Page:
4 4  Serena Williams (USA) Gold medal icon (G initial).svg Finals defeated  Maria Sharapova (RUS) [3]
5 5  Samantha Stosur (AUS) First Round lost to  Carla Suárez Navarro (ESP)
6 6  Petra Kvitová (CZE) Quarterfinals lost to  Maria Kirilenko (RUS) [14]
7 7  Angelique Kerber (GER) Quarterfinals lost to  Victoria Azarenka (BLR) [1]
8 8  Caroline Wozniacki (DEN) Quarterfinals lost to  Serena Williams (USA) [4]
9 9  Sara Errani (ITA) First Round lost to  Venus Williams (USA)
10 11  Li Na (CHN) First Round lost to  Daniela Hantuchová (SVK)
11 12  Ana Ivanovic (SRB) Third Round lost to  Kim Clijsters (BEL)
12 13  Dominika Cibulková (SVK) First Round lost to  Tsvetana Pironkova (BUL)
13 14  Vera Zvonareva (RUS) Third Round lost to  Serena Williams (USA) [4]
14 15  Maria Kirilenko (RUS) Semifinal lost to  Maria Sharapova (RUS) [3]
Bronze medal lost to  Victoria Azarenka (BLR) [1]
15 17  Sabine Lisicki (GER) Third Round lost to  Maria Sharapova (RUS) [3]
16 19  Nadia Petrova (RUS) Third Round lost to  Victoria Azarenka (BLR) [1]


  1. ^ "Olympic Tennis". UK Media Limited. 
  2. ^ "Elena Dementieva retiring from tour". ESPN Sport. 29 October 2010. Retrieved 8 August 2012. 
  3. ^ "London 2012: Rafael Nadal withdraws from Olympics". BBC Sport. 19 July 2012. Retrieved 8 August 2012. 
  4. ^ Wine, Steven (4 August 2012). "Serena Williams Wins Gold Medal In Olympic Singles Tennis, Beats Maria Sharapova In Final". Huffington Post. Retrieved 7 March 2013. 
  5. ^ "IOC approves new events for London 2012". IOC. 10 December 2009. Retrieved 10 December 2009. 
  6. ^ "Tennis at the 1924 Paris Summer Games: Mixed Doubles". Retrieved 28 April 2011.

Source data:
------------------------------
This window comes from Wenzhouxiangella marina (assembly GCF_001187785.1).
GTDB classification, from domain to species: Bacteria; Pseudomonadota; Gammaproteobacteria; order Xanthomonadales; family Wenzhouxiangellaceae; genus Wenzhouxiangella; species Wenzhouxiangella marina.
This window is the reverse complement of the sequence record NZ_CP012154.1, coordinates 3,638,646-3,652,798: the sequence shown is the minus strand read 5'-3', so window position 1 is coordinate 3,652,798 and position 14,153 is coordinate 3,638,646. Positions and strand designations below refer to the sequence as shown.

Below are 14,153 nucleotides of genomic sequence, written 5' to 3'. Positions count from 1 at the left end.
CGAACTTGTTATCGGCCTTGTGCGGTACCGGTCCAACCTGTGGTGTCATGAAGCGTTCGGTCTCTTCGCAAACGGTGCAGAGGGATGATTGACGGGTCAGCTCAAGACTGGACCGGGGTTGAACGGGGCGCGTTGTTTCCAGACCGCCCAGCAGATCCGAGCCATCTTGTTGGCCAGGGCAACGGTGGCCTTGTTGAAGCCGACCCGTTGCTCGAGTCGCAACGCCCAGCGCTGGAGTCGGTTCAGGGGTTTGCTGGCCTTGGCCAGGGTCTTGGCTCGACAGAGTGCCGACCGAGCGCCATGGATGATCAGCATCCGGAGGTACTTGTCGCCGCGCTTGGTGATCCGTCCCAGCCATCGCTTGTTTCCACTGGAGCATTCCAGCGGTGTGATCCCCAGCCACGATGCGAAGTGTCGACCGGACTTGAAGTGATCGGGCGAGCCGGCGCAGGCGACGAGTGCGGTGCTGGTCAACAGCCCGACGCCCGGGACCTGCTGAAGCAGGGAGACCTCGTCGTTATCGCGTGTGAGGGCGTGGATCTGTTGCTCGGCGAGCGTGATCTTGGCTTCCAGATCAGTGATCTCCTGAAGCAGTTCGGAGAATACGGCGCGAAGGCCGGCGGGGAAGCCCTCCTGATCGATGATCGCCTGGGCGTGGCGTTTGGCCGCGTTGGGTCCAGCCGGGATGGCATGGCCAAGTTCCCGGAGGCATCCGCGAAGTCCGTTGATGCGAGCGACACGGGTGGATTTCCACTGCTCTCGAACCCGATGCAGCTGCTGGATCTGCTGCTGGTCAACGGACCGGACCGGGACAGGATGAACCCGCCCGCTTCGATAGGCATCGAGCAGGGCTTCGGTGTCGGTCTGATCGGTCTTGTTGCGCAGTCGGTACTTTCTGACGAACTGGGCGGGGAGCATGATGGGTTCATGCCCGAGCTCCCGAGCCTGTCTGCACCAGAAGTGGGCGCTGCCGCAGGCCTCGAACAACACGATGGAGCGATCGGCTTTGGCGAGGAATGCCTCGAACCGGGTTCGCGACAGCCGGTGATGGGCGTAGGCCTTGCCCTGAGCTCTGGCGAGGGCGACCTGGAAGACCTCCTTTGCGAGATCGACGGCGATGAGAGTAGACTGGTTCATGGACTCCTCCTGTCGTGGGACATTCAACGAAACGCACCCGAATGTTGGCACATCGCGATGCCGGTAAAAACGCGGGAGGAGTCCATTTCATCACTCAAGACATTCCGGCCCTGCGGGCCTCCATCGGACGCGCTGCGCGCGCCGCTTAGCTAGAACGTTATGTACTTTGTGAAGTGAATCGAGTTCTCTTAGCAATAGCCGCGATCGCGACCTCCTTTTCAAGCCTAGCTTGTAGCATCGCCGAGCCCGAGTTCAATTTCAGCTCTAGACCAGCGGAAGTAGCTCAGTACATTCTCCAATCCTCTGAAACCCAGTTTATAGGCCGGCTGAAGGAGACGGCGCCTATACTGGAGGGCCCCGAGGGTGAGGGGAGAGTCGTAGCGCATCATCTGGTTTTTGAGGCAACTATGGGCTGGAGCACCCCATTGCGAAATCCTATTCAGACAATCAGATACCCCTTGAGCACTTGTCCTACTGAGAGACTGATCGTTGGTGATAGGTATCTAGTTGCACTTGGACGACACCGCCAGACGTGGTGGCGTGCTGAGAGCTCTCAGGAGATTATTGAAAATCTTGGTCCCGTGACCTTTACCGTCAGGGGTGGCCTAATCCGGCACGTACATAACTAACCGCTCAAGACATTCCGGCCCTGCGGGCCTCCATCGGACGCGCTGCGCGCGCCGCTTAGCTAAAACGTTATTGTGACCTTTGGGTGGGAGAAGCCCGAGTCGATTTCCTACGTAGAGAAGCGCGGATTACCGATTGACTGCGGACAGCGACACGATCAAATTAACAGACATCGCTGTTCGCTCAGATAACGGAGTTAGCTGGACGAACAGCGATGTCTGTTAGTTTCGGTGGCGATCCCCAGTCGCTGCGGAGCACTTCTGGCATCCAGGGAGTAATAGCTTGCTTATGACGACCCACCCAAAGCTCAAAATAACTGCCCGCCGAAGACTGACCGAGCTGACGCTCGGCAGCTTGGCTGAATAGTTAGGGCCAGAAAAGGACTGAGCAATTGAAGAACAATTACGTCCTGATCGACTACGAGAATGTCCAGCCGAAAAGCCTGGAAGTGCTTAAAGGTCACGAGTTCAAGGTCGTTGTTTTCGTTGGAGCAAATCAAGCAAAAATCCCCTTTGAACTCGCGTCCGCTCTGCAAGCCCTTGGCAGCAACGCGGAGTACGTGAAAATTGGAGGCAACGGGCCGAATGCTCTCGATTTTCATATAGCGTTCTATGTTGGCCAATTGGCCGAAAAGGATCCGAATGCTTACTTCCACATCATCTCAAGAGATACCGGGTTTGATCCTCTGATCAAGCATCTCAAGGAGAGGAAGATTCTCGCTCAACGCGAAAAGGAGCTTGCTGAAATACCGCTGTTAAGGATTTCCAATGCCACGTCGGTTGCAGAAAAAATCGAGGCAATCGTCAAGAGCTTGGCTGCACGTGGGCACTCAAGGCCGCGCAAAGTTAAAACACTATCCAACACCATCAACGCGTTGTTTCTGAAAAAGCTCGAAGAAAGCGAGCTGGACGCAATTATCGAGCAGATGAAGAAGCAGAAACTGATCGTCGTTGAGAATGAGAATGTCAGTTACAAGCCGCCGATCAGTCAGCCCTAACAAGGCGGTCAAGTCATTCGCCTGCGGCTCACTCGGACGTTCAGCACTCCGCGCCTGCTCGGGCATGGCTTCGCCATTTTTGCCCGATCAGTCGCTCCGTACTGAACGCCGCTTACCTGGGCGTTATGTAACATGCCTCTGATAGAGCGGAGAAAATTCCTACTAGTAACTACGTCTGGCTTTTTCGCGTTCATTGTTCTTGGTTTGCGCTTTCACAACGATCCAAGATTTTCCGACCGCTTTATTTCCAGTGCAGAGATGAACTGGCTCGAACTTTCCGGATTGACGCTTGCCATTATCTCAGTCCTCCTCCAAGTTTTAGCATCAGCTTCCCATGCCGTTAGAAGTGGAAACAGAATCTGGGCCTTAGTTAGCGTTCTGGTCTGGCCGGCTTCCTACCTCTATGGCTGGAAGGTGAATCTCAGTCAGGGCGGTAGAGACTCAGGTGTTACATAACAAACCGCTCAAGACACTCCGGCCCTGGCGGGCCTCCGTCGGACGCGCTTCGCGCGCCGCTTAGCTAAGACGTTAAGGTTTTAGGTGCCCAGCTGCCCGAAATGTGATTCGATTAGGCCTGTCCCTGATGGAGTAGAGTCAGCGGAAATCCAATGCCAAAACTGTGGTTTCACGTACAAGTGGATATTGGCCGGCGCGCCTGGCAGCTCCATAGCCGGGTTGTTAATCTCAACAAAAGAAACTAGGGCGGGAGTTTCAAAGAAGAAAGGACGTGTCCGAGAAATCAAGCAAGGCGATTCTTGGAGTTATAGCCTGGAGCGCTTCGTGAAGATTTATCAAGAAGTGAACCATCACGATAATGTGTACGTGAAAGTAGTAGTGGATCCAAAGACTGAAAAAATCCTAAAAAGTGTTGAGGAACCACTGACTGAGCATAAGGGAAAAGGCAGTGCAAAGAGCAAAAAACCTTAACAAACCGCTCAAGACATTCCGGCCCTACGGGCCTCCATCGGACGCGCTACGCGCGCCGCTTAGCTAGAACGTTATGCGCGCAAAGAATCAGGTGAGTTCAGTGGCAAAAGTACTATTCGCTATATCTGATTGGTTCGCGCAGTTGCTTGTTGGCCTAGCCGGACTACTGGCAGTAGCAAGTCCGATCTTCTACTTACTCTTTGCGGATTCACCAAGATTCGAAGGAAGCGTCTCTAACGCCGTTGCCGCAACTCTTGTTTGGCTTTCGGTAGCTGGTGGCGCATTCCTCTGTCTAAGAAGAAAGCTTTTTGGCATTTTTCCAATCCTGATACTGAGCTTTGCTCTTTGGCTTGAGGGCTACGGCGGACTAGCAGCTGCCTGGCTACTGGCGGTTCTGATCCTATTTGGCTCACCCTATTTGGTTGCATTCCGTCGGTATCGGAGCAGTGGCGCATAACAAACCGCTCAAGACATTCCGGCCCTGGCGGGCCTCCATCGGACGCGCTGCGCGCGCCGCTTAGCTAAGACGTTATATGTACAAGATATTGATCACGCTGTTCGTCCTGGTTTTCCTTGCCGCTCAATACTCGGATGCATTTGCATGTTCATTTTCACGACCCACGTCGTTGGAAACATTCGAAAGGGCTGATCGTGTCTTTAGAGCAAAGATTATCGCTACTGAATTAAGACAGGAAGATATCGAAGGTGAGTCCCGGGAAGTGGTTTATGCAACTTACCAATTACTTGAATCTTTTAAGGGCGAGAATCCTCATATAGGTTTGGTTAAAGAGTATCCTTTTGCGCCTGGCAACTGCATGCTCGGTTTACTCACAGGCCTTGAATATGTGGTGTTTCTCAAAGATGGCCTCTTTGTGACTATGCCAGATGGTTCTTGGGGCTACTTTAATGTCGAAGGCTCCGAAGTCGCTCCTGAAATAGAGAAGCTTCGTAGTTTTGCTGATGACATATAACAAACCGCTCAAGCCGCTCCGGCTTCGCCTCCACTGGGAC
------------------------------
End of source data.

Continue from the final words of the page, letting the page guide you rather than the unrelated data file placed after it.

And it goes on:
7. ^ "Wimbledon outlines plans for 2012". BBC News. 13 August 2010. 
  8. ^ "Tennis". London 2012 Organisation Committee. Retrieved 2 August 2008. 
  9. ^ "ITF and ATP announce Olympic agreement". Retrieved 1 February 2015. 
  10. ^ "Ranking Points". Retrieved 17 July 2012. 
  11. ^ "Olympic qualification details announced". International Tennis Federation. 20 June 2011. Retrieved 14 June 2011. 
  12. ^
  13. ^ "ITF and ATP announce Olympic ranking point agreement" (PDF). ATP and ITF. International Tennis Federation. 1 June 2011. Retrieved 14 June 2011. 
  14. ^ a b
  15. ^ "Men's Singles Main Draw: 1st Round". ITF. Retrieved 2008-08-21. 
  16. ^ "Men's Doubles Main Draw: 1st Round". ITF. Retrieved 2008-08-21. 
  17. ^ a b c d e ITF (26 June 2012). "ITF announces entries for Olympic Tennis Event". United Kingdom: ITF. Retrieved 26 June 2012. 
  18. ^ "First entrants set for Games tennis". Bristol, United States: ESPN Inc. Associated Press. 18 April 2012. Retrieved 25 April 2012. 
  19. ^ "Nadal withdraws from Olympics with knee injury". 19 July 2012. 

External links[edit]